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Don't be fooled by the stock market advances!

Discussion in 'Political Discussion' started by PatriotsReign, May 26, 2009.

  1. PatriotsReign

    PatriotsReign Rookie

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    The economy is not doing any better than it was in early 2009. All leading indicators point to stagnation and further erosion of the work force. In my opinion, the markets will go into another tail-spin this summer & fall...just my own opinion.
  2. Patriot_in_NY

    Patriot_in_NY Rookie

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    Any links? Not that I don't believe you, just trying to blunt any of the naysayers for you ;)

    I'm not a real economy buff, but my understanding from different reading and such is pretty similar. Most people I've heard with knowledge seem to indicate the same and essentially say the current gains are inflated and unduly influence with the recent massive cash pumped into the system, which of course is not sustainable.
  3. PatriotsReign

    PatriotsReign Rookie

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    I think that's a fair analysis PINY! I didn't post any links because, as I stated, it's just my opinion.

    But if you look at the number of car dealerships closing and the most recent news that home values have declined another 20% all we're left with is the news that consumer confidence is up. That won't be sustainable.

    Time will tell...and we'll just have to wait.
  4. patsfan13

    patsfan13 Hall of Fame Poster PatsFans.com Supporter

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    I told my kids to move their 401K's into Gold & SIlver. The dorrar is aobut to be devalued as the printing presses at the fed get ramped up.

    As I said BEFORE the election this administration will be the Carter administration on steroids. What a mess.
  5. Holy Diver

    Holy Diver Rookie

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    correct me if I'm wrong here....


    but weren't the gains during the housing bubble and insurers also INFLATED? Without the bubble, we could have no burst.

    Having the ability to read indications on this being slightly inflated is way better than having potential treasury secretaries telling us that we are "a nation of whiners" and almost all finaincial analysts telling me to invest in bear stearns etc?

    Stimulating the economy has the effect of creating a false advance, but thats also th epoint of a stimulous. To inject currency, and free credit up....isn't it?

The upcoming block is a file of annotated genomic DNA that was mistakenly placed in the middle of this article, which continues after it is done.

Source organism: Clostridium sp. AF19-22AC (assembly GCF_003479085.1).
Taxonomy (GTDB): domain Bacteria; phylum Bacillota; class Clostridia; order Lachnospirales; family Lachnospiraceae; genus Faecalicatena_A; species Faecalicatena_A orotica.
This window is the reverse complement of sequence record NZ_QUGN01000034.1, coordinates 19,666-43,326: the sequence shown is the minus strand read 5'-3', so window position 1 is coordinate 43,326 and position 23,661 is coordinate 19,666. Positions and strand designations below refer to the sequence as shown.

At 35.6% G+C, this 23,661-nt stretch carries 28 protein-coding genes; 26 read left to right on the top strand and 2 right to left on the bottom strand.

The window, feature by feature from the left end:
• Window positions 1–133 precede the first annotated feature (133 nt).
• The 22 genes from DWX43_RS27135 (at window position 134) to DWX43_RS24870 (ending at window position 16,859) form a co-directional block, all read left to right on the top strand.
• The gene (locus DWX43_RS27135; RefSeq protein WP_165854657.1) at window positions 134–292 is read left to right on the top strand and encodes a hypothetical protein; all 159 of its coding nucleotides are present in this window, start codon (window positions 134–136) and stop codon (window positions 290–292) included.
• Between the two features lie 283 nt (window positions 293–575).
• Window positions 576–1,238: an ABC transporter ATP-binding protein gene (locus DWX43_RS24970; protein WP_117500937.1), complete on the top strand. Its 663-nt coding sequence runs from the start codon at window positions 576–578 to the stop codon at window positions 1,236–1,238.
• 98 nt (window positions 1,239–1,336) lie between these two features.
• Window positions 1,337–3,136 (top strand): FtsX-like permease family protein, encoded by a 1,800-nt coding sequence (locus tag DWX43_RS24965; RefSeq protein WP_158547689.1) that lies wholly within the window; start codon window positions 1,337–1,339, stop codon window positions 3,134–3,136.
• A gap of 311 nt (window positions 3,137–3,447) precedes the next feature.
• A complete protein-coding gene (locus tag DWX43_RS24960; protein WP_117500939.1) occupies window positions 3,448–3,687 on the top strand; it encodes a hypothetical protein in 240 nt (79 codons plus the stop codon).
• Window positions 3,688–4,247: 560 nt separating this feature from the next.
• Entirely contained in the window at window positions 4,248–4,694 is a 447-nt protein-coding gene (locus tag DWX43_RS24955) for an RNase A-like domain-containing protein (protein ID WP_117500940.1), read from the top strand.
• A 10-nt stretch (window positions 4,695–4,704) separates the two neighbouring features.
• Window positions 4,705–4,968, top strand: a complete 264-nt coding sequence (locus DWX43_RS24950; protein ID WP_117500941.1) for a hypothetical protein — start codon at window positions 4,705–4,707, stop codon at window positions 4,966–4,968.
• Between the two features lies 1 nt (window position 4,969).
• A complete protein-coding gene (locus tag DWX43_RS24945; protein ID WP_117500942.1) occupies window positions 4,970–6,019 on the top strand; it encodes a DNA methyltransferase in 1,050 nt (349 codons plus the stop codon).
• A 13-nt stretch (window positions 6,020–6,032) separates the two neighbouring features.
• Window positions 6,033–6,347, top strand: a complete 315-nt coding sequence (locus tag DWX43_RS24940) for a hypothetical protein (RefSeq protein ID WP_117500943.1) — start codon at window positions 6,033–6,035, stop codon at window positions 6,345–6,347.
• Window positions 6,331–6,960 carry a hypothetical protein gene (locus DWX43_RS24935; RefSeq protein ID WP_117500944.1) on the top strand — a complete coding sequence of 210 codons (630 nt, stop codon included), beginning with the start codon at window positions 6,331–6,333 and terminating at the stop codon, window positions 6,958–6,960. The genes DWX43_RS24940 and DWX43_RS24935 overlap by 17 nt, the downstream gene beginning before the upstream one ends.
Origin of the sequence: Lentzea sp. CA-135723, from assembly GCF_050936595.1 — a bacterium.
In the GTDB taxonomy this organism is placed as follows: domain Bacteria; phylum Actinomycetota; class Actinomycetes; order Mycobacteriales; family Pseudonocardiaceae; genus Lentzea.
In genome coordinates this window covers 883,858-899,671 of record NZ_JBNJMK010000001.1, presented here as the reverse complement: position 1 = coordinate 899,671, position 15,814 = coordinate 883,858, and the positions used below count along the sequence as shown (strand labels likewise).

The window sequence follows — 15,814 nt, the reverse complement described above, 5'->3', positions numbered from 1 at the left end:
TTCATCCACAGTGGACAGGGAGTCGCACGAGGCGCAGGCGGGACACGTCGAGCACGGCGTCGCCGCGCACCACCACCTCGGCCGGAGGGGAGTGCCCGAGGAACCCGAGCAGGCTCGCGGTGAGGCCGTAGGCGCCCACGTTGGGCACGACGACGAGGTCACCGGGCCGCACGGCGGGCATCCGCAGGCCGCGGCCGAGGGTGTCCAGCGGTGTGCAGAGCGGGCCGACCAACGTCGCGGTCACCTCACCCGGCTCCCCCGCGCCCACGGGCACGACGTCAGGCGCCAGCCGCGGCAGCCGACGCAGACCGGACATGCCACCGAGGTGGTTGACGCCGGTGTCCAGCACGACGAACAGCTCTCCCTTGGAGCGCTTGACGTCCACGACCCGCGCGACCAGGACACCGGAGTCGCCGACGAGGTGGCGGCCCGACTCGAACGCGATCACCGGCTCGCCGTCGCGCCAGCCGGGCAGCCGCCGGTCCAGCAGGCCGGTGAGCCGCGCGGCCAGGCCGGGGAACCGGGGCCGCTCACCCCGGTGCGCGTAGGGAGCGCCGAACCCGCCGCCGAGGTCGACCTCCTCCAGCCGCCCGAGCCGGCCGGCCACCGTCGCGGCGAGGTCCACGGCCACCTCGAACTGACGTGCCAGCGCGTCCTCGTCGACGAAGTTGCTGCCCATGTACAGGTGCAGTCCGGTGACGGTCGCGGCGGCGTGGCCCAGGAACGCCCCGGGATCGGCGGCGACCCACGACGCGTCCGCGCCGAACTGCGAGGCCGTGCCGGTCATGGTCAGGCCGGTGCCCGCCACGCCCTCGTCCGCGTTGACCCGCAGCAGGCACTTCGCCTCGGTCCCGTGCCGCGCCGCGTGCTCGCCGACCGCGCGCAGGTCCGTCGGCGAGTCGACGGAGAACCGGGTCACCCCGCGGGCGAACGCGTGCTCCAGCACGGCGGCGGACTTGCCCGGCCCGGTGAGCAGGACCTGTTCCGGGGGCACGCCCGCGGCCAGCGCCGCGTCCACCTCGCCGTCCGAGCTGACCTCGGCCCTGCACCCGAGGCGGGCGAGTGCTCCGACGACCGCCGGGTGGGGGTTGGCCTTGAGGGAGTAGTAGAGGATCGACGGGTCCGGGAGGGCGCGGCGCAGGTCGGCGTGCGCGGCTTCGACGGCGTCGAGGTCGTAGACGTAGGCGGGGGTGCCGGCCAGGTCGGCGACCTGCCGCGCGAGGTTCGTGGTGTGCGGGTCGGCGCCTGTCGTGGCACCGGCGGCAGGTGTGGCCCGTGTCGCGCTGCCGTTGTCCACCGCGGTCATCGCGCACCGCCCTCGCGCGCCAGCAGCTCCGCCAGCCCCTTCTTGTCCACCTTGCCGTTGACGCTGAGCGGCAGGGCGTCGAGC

6. efin98

    efin98 Rookie

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    Just from the Dow...

    January 2nd(first trading day of year) it was at 9,034.
    February 2nd it was at 7,936.
    March 6th(the lowest) it was at 6,547.
    April 1st it was at 7,761.
    May 1st it was at 8,212.
    Today as of 3:56 PM it is roughly at 8,451.

    It's down for the year so far and really down from a year before(when it was an all time high). It's rising but it's not really gaining much.
    Last edited: May 26, 2009
  7. patsfan13

    patsfan13 Hall of Fame Poster PatsFans.com Supporter

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    Governemnt 'stimilus' spending removes money from the private sector and inhibits growth over the long term. Short term gain long term pain. THe massive increase in spending we have seen (and we aren't even talking about the massive energy tax and the nationalized health care) will be brutal for the economy. Inflation will go way up and capital for job formation will be non existant since the gov will be borrownig everything that is out there....

    Recipie for disaster.
  8. Holy Diver

    Holy Diver Rookie

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    well, thats not at all what I'm asking, but thanks Nostradamus!


    What I'm asking is if its better to be blindsided by the illusion of a strong financial system, or to understand that its inflated because of an injection by the government?

    either way, I understand peeps like PF13 and myself will b!tch....
    Last edited: May 26, 2009
  9. efin98

    efin98 Rookie

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    The illusion is only as good as the confidence of the buyers...if things are looking good things will be fine in the economy.

    Things went downhill fast in 2001 with the fraud based companies going under...the market rebounded and was higher than ever before the housing funded financial companies started to go under. Once bad news turns into consistent good news things will begin to get better.
    Last edited: May 26, 2009
  10. Real World

    Real World Moderator Staff Member

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    I'm with PR. The employment data is extremely scary.
  11. BSR

    BSR Rookie

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    This isn't just about news and consumer confidence. There is a real change that is working its way through the buisness sector and until it all shakes out there will continue to be job loss.
  12. shmessy

    shmessy Maude Staff Member PatsFans.com Supporter

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    #75 Jersey

    S+P 500 is up 0.4% this year.

    NASDAQ is up 10.6%

    The DJIA is the Donald Trump of the major indexes - - it is a vastly overrated media darling. The media does a hideous disservice to its audience when it calls the Dow "the market". Note well: The DJIA is only 30 stocks (one of them being GM).

    That being said, historically, markets tend to turn up 6 months ahead of the economy. Extrapolate March 9th as the bottom of the market (if you believe it won't be subsequently failing that market bottom test), then you are looking at another 3-4 months of economic downturn. Analysts pretty much have it baked into the forecasts that unemployment rates will continue to increase towards 10% before beginning to decline (so RW, prepare to be even more scared throughout the summer).

    We're in a churning environment right now - - just as Bernanke said a few weeks back, the difference is that we are no longer seeing a free fall.
    Last edited: May 26, 2009
  13. PatriotsReign

    PatriotsReign Rookie

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    Smessy, how do you define a free-fall?